Doctors first thought it was a simple case of food poisoning after a 71-year-old Korean man ate seafood in a sushi restaurant and later showed up at A&E, suffering from pains in his left hand. The doctors did not have a choice and decided to amputate.
A man showed up in a hospital in Korea, roughly a dozen hours after eating seafood in a sushi restaurant. He had haemorrhagic bubbles measuring from 3 to 4 centimetres on the palm of his left hand, causing it to swell up, whilst purple blisters also appeared.
A Vibrio vulnificus infection
Doctors diagnosed an infection called Vibrio vulnificus, bacteria present in estuaries and in water close to ports. Despite an emergency operation, surgeons could not save man’s forearm, on which skin lesions had developed into necrotic ulcers. Doctors decided to amputate his left forearm around twenty days after his dinner in the sushi restaurant.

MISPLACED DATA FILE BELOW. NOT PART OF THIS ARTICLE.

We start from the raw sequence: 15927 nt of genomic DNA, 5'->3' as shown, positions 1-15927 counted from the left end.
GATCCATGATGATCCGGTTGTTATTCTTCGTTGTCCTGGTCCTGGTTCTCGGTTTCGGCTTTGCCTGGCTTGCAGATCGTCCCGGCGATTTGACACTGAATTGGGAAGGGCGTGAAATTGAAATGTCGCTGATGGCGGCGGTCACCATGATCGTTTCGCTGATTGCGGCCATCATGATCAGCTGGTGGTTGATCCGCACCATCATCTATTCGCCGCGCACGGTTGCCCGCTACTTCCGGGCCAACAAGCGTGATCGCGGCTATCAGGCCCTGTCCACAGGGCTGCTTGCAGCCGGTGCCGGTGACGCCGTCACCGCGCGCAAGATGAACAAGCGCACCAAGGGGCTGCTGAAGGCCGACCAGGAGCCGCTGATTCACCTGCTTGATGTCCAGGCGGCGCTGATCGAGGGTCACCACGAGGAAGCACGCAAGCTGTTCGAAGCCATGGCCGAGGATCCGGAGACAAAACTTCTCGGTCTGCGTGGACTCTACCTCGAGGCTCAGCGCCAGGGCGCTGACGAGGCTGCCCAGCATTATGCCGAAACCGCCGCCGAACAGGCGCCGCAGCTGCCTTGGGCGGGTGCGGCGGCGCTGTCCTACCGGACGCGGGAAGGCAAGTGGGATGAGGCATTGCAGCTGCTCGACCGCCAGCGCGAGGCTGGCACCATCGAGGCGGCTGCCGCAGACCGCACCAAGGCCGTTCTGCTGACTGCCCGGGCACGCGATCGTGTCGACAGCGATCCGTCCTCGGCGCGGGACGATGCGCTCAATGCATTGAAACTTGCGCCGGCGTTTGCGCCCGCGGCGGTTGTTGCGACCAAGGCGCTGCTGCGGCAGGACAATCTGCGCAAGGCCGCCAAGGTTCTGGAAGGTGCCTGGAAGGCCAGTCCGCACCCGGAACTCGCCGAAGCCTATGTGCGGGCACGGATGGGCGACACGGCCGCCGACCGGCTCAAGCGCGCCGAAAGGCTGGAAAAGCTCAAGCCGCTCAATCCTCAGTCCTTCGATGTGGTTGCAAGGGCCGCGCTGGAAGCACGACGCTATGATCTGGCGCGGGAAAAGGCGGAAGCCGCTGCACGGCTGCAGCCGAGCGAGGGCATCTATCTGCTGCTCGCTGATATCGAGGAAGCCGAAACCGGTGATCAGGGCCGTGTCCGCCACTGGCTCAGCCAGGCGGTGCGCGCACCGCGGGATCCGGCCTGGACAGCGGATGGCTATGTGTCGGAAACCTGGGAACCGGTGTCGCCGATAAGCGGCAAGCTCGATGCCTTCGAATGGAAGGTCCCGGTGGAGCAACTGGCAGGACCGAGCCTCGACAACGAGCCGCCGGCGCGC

Suffering from diabetes
The hospitalised man was suffering from renal failure and type 2 diabetes, explained doctors from the New England Journal of Medicine. They also said that patients suffering from certain immune disorders or cancer risk complications if they are contaminated by Vibrio vulnificus. According to Hello Doctor, in 2016 23 people were infected by this bacteria and 5 died in the United States.